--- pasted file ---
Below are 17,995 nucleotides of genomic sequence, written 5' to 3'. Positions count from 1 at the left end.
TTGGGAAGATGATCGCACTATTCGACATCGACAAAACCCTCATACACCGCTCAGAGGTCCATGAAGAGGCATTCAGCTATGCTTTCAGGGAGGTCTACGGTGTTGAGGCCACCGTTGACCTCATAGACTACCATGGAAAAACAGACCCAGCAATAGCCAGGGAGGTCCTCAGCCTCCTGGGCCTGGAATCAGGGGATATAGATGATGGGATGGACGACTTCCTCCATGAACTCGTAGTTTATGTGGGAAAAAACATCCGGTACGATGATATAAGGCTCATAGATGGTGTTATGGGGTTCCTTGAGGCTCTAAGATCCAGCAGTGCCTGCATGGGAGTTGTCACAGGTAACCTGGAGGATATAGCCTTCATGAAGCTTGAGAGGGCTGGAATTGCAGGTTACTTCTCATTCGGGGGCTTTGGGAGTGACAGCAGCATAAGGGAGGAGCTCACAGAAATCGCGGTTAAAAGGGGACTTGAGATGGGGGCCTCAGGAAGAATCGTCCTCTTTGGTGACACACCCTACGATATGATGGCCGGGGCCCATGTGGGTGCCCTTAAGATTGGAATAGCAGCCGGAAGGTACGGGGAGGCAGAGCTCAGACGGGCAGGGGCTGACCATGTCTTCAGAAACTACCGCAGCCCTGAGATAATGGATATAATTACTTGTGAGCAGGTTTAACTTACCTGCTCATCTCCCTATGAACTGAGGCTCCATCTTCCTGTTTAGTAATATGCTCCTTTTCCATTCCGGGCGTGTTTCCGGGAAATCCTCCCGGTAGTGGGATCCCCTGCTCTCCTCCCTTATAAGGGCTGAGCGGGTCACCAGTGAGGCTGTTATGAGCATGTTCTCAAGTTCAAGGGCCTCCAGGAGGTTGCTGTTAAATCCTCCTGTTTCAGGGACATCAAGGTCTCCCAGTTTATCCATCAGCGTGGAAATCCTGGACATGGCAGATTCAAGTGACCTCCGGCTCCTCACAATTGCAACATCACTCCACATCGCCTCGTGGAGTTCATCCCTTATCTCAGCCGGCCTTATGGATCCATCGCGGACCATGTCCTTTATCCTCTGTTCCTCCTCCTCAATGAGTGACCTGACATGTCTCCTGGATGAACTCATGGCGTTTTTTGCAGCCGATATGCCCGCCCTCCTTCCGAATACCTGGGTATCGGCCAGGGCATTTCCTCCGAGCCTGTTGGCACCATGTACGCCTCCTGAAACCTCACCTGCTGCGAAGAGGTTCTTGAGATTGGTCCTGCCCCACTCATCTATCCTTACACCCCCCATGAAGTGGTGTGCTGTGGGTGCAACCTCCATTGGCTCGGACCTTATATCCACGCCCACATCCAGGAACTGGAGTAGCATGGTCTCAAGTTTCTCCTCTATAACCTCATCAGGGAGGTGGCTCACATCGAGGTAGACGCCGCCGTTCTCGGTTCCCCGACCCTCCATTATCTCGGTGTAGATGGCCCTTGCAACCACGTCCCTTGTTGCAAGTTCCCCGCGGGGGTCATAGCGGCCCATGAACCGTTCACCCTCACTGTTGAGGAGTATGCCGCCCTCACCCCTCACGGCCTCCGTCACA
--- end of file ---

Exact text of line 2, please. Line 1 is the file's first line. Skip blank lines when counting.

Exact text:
TTGGGAAGATGATCGCACTATTCGACATCGACAAAACCCTCATACACCGCTCAGAGGTCCATGAAGAGGCATTCAGCTATGCTTTCAGGGAGGTCTACGGTGTTGAGGCCACCGTTGACCTCATAGACTACCATGGAAAAACAGACCCAGCAATAGCCAGGGAGGTCCTCAGCCTCCTGGGCCTGGAATCAGGGGATATAGATGATGGGATGGACGACTTCCTCCATGAACTCGTAGTTTATGTGGGAAAAAACATCCGGTACGATGATATAAGGCTCATAGATGGTGTTATGGGGTTCCTTGAGGCTCTAAGATCCAGCAGTGCCTGCATGGGAGTTGTCACAGGTAACCTGGAGGATATAGCCTTCATGAAGCTTGAGAGGGCTGGAATTGCAGGTTACTTCTCATTCGGGGGCTTTGGGAGTGACAGCAGCATAAGGGAGGAGCTCACAGAAATCGCGGTTAAAAGGGGACTTGAGATGGGGGCCTCAGGAAGAATCGTCCTCTTTGGTGACACACCCTACGATATGATGGCCGGGGCCCATGTGGGTGCCCTTAAGATTGGAATAGCAGCCGGAAGGTACGGGGAGGCAGAGCTCAGACGGGCAGGGGCTGACCATGTCTTCAGAAACTACCGCAGCCCTGAGATAATGGATATAATTACTTGTGAGCAGGTTTAACTTACCTGCTCATCTCCCTATGAACTGAGGCTCCATCTTCCTGTTTAGTAATATGCTCCTTTTCCATTCCGGGCGTGTTTCCGGGAAATCCTCCCGGTAGTGGGATCCCCTGCTCTCCTCCCTTATAAGGGCTGAGCGGGTCACCAGTGAGGCTGTTATGAGCATGTTCTCAAGTTCAAGGGCCTCCAGGAGGTTGCTGTTAAATCCTCCTGTTTCAGGGACATCAAGGTCTCCCAGTTTATCCATCAGCGTGGAAATCCTGGACATGGCAGATTCAAGTGACCTCCGGCTCCTCACAATTGCAACATCACTCCACATCGCCTCGTGGAGTTCATCCCTTATCTCAGCCGGCCTTATGGATCCATCGCGGACCATGTCCTTTATCCTCTGTTCCTCCTCCTCAATGAGTGACCTGACATGTCTCCTGGATGAACTCATGGCGTTTTTTGCAGCCGATATGCCCGCCCTCCTTCCGAATACCTGGGTATCGGCCAGGGCATTTCCTCCGAGCCTGTTGGCACCATGTACGCCTCCTGAAACCTCACCTGCTGCGAAGAGGTTCTTGAGATTGGTCCTGCCCCACTCATCTATCCTTACACCCCCCATGAAGTGGTGTGCTGTGGGTGCAACCTCCATTGGCTCGGACCTTATATCCACGCCCACATCCAGGAACTGGAGTAGCATGGTCTCAAGTTTCTCCTCTATAACCTCATCAGGGAGGTGGCTCACATCGAGGTAGACGCCGCCGTTCTCGGTTCCCCGACCCTCCATTATCTCGGTGTAGATGGCCCTTGCAACCACGTCCCTTGTTGCAAGTTCCCCGCGGGGGTCATAGCGGCCCATGAACCGTTCACCCTCACTGTTGAGGAGTATGCCGCCCTCACCCCTCACGGCCTCCGTCACA